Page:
A lawmaker sets off tear gas in Kosovo's parliament offices in one of several acts of protest ahead of a vote on a border deal that is meant to ease visa-free access to the European Union but which critics say hands over territory to Montenegro. Rough Cut (no reporter narration).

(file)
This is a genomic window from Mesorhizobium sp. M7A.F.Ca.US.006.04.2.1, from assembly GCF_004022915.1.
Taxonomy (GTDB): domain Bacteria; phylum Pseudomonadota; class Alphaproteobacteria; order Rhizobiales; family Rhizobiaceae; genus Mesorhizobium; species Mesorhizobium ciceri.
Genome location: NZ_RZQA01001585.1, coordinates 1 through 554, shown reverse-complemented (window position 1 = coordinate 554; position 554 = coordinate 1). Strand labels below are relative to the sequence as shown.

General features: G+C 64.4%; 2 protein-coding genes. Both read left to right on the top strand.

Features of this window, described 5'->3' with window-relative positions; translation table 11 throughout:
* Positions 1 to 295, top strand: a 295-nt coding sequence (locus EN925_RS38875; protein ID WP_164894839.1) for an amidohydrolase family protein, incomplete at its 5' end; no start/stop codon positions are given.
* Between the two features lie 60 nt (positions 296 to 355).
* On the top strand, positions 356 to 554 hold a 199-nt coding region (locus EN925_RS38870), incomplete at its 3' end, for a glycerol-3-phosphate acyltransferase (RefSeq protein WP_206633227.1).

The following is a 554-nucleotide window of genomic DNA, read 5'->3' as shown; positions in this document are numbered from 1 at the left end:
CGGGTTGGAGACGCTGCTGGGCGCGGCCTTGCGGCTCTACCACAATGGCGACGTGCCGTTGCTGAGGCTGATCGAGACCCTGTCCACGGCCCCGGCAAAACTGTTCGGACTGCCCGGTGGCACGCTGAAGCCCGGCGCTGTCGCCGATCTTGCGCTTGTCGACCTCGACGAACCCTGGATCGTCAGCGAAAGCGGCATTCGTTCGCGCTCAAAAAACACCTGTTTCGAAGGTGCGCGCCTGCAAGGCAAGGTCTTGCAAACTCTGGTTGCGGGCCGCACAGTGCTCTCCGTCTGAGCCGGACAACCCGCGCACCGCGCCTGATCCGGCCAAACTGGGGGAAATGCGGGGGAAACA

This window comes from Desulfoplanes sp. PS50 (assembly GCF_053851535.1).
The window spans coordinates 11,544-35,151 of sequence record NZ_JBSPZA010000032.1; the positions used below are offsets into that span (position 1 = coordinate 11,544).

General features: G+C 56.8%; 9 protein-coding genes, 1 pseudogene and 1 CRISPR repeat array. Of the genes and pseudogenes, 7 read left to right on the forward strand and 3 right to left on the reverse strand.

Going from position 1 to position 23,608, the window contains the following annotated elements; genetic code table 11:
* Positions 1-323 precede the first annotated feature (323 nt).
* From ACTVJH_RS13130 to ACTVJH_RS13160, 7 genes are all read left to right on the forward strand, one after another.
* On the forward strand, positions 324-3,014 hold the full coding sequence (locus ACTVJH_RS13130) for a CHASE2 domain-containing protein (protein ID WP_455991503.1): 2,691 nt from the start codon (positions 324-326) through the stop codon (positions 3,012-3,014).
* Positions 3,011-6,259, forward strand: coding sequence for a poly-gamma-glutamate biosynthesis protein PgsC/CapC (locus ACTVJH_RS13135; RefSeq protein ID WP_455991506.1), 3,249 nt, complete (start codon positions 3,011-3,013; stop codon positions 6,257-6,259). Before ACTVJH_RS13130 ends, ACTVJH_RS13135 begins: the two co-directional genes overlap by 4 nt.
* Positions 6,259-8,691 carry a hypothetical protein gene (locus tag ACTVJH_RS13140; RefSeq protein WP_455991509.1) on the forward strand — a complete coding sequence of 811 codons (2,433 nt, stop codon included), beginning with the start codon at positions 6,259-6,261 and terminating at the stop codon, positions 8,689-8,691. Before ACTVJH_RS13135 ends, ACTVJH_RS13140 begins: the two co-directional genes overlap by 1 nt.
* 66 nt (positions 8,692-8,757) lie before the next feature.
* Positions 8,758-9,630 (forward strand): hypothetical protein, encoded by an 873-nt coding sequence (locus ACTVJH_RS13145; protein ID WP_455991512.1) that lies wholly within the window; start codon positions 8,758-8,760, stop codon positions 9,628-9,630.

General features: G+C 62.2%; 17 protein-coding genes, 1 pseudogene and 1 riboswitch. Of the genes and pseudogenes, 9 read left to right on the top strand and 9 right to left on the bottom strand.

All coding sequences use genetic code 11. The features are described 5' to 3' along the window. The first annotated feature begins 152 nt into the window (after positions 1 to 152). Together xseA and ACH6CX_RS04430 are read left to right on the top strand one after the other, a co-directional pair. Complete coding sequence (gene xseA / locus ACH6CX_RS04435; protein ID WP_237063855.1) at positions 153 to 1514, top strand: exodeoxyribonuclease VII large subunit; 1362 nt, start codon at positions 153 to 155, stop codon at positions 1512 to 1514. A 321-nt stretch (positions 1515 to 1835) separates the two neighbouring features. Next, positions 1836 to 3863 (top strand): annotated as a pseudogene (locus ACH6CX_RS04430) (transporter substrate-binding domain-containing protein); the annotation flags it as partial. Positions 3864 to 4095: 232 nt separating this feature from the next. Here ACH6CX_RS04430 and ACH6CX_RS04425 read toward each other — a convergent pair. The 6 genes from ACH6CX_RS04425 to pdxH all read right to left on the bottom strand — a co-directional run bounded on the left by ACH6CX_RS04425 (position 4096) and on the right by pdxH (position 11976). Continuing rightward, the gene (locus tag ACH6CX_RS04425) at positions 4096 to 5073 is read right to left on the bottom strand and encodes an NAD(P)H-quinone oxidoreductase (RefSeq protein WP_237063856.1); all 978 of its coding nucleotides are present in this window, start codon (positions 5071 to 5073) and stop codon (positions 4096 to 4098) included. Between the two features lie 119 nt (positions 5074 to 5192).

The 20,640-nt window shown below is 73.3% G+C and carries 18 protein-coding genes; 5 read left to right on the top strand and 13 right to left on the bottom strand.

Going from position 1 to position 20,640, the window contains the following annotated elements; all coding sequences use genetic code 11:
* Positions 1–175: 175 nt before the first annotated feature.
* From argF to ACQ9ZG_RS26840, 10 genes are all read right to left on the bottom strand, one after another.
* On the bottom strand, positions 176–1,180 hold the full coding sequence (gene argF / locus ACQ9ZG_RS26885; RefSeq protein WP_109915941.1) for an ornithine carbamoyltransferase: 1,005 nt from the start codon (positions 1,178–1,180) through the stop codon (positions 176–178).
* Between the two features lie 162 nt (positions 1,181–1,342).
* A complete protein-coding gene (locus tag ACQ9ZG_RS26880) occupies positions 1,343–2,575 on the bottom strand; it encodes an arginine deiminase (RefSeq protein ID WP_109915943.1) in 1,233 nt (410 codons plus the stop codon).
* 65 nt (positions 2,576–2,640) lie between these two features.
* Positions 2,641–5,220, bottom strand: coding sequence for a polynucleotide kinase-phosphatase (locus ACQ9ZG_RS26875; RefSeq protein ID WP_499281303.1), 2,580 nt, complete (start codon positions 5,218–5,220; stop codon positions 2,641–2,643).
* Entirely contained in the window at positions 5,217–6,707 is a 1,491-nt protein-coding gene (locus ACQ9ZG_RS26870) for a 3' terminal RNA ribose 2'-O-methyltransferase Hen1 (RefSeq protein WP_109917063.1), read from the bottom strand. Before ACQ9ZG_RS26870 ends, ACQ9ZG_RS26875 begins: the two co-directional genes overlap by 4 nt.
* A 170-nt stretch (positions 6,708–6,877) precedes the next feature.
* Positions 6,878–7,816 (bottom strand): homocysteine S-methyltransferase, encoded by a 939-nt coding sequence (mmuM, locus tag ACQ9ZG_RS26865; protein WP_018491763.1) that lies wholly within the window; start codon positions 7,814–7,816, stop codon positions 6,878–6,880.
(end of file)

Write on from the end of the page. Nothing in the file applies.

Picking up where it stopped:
NATURAL ROUGH CUT (NO REPORTER NARRATION). STORY: A lawmaker set off tear gas in Kosovo's parliament offices and someone threw a hand grenade at an official's house on Tuesday (August 9) before a vote on a border deal that is the last hurdle to visa-free access to the European Union. Another instance of tear gas released inside the parliament was also reported on Wednesday (August 10). Video of one of Tuesday's incidents shows deputies and media rushing out of a committee room when an opposition politician opened the tear gas canister. Others in the room then approved a government report on the border demarcation deal with Montenegro while the acrid fumes were still in the air. Other protesters hurled stones at a government building nearby in the latest outburst of violence against the border deal that would require Kosovo to hand over 8,000 hectares (20,000 acres) of territory to Montenegro. Kosovo and its biggest supporters, the United States and the European Union, deny that Pristina would lose land in the border deal, as the opposition claims, and say the proposed agreement with Montenegro is in line with international and local law. Local media said parliament may vote on the border deal on Thursday (August 11). The opposition has threatened to stop it by all means.